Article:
“The detainees at Roszke are held in filthy, overcrowded conditions, hungry, and lacking medical care,” said Peter Bouckaert, emergencies director at Human Rights Watch.
“The Hungarian authorities have an obligation to ensure that migrants and asylum-seekers are held in humane conditions and that their rights are respected.”
An Amnesty International researcher also last week cited refugees who spoke of “rough treatment” at the hands of Hungarian authorities.
One woman, named as Dina, 46, told the rights group she had come to Hungary with her son and his wife, who is seven months’ pregnant, and they were seeking to travel on from Keleti to Germany as soon as possible.
Border police detained them for 16 hours without giving them food or water, she said. “I want to start a new life in peace. … They are treating us like animals, worse than animals.”
Meanwhile, the scale of the refugees’ migration on one route apparently has been seriously underestimated, according to one group.
At least 175,000 migrants from Syria have reached Greece in 2015, a figure that’s twice the previous estimate, the International Organization for Migration said Friday.
Overall, a record number of 423,761 migrants, including refugees seeking asylum in the European Union, have made the dangerous journey across the Mediterranean so far this year, the IOM said.
That number is more than twice the 219,000 figure for all of 2014, the group said.
Most of the arrivals in 2015 were registered in Greece, with 309,356 people. The next top destination was Italy with 121,139.
A total of 2,748 migrants have died so far in 2015 while trying to cross the Mediterranean, accounting for 73% of all migrant deaths worldwide, the IOM said.
EU states urged to respect human rights
On Wednesday, European Commission President Jean-Claude Juncker set out proposals for mandatory quotas for EU states to take in 120,000 refugees who were already in Italy, Greece and Hungary on top of plans made in May to relocate 40,000 from Italy and Greece.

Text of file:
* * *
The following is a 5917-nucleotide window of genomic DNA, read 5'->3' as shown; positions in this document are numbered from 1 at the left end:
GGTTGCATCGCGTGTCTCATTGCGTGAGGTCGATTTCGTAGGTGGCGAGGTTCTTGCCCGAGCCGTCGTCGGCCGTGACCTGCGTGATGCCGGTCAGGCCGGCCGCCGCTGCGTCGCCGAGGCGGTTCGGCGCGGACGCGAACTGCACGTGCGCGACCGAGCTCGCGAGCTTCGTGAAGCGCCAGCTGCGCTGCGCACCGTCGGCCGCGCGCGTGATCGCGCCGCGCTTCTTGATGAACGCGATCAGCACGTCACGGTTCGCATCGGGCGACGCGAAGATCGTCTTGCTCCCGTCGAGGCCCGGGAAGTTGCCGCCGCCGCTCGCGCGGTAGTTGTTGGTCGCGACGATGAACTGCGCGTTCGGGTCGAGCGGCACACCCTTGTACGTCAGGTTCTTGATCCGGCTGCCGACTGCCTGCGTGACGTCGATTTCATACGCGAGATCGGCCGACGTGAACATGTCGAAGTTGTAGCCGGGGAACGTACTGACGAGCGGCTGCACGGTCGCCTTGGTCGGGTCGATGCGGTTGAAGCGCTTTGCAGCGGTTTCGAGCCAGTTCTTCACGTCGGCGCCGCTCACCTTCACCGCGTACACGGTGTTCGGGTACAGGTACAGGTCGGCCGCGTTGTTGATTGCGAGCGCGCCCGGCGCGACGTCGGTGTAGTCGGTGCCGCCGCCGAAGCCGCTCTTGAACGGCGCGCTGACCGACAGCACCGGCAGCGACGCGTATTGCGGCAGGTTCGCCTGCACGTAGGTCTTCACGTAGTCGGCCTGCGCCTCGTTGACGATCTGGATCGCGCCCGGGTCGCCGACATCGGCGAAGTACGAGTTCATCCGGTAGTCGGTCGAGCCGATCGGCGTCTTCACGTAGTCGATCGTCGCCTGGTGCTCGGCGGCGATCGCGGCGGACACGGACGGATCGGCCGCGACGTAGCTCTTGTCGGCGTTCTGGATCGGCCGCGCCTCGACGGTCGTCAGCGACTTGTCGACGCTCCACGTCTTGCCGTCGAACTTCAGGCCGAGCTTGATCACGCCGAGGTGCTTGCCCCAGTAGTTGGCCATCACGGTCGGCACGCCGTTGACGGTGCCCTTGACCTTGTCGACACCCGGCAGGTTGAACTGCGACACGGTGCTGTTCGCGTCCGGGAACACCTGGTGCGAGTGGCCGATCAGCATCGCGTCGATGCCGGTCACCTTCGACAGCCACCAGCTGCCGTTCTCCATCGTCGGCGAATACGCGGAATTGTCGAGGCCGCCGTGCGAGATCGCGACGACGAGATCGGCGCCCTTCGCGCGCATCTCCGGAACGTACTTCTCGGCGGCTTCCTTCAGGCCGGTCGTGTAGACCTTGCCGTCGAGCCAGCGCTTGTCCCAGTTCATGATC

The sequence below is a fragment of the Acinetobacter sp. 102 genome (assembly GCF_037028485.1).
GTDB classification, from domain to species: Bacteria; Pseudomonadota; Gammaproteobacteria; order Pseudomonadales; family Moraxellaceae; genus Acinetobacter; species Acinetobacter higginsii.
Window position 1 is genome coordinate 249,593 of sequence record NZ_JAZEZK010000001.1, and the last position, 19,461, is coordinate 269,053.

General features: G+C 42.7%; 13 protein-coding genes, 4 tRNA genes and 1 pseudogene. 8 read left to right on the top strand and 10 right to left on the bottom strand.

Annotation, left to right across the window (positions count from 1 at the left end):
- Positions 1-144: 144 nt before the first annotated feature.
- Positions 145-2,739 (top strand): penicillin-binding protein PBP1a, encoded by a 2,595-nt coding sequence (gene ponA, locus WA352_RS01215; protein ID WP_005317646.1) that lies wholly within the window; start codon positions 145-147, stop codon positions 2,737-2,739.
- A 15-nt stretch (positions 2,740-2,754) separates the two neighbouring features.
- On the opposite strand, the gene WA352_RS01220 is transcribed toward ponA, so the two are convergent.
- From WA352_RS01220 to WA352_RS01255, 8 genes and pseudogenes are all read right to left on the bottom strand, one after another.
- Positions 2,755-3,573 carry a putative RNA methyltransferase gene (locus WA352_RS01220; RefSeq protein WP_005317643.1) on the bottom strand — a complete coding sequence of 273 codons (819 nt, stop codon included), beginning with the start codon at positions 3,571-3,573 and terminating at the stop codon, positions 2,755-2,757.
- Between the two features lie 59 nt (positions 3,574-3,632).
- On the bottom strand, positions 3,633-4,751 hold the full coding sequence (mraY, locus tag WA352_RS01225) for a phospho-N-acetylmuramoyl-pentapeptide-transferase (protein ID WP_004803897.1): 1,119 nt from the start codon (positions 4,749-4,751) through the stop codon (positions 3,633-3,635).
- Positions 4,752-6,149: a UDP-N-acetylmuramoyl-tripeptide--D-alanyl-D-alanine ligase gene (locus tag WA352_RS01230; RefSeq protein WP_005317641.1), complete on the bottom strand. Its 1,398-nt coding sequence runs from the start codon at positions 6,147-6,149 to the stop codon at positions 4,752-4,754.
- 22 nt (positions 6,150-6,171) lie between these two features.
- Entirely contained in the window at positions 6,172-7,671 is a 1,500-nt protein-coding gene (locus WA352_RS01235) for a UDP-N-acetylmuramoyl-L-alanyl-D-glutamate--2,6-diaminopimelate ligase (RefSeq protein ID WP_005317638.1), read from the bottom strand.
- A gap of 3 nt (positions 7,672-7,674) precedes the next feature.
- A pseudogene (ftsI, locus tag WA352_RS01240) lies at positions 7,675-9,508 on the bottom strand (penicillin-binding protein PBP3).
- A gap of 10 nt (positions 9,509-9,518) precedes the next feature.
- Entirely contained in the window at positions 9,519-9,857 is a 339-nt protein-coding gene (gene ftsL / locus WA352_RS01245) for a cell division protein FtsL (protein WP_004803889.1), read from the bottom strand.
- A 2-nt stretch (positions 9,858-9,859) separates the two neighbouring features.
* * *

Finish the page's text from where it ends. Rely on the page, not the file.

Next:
A spokesman for the U.N. refugee agency, UNHCR, welcomed the plans but said the relocation needs of the 160,000 refugees – including their preferences and qualifications – should be taken into account.
Addressing reporters Friday in Geneva, Switzerland, William Spindler said that given the urgency of the situation, the proposals would need to be implemented “fully” and “swiftly.”
UNHCR is ramping up its capacity in all countries affected by the flow of refugees and stands ready to support all EU measures to respond to the crisis, Spindler said.
He emphasized that refugees must find a welcoming environment when entering the European Union and that borders must be managed in line with national and international laws, which include guaranteeing the right to seek asylum.
Pope Francis discussed the refugee crisis in a meeting Friday at the Vatican with Serbian President Tomislav Nikolic, the Vatican said via Twitter.
Both leaders addressed “the condition of Syrian and Iraqi refugees and displaced persons, and the importance of promoting a shared solution to the current crisis,” it said.
EU member states must still agree to the European Commission’s proposals. Their interior ministers are due to meet Monday to discuss the issue.
Amid concern over the welcome – or lack thereof – given to some migrants, the Council of Europe issued new guidelines Wednesday to its 47 member states on their treatment of the new arrivals.
The recommendations address “the reception and temporary living conditions of migrants and asylum seekers, to ensure respect for their human rights,” Secretary General Thorbjorn Jagland said in a letter.
Jagland added that “many of the incomers are asylum-seekers whose requests to stay in Europe will be accepted” and said that “it is self-defeating to mistreat or demean any future member of our societies.”
CNN’s Arwa Damon reported from Roszke, and Laura Smith-Spark wrote and reported from London. CNN’s Brent Swails, Pierre Meilhan, and Christine Theodorou contributed to this report.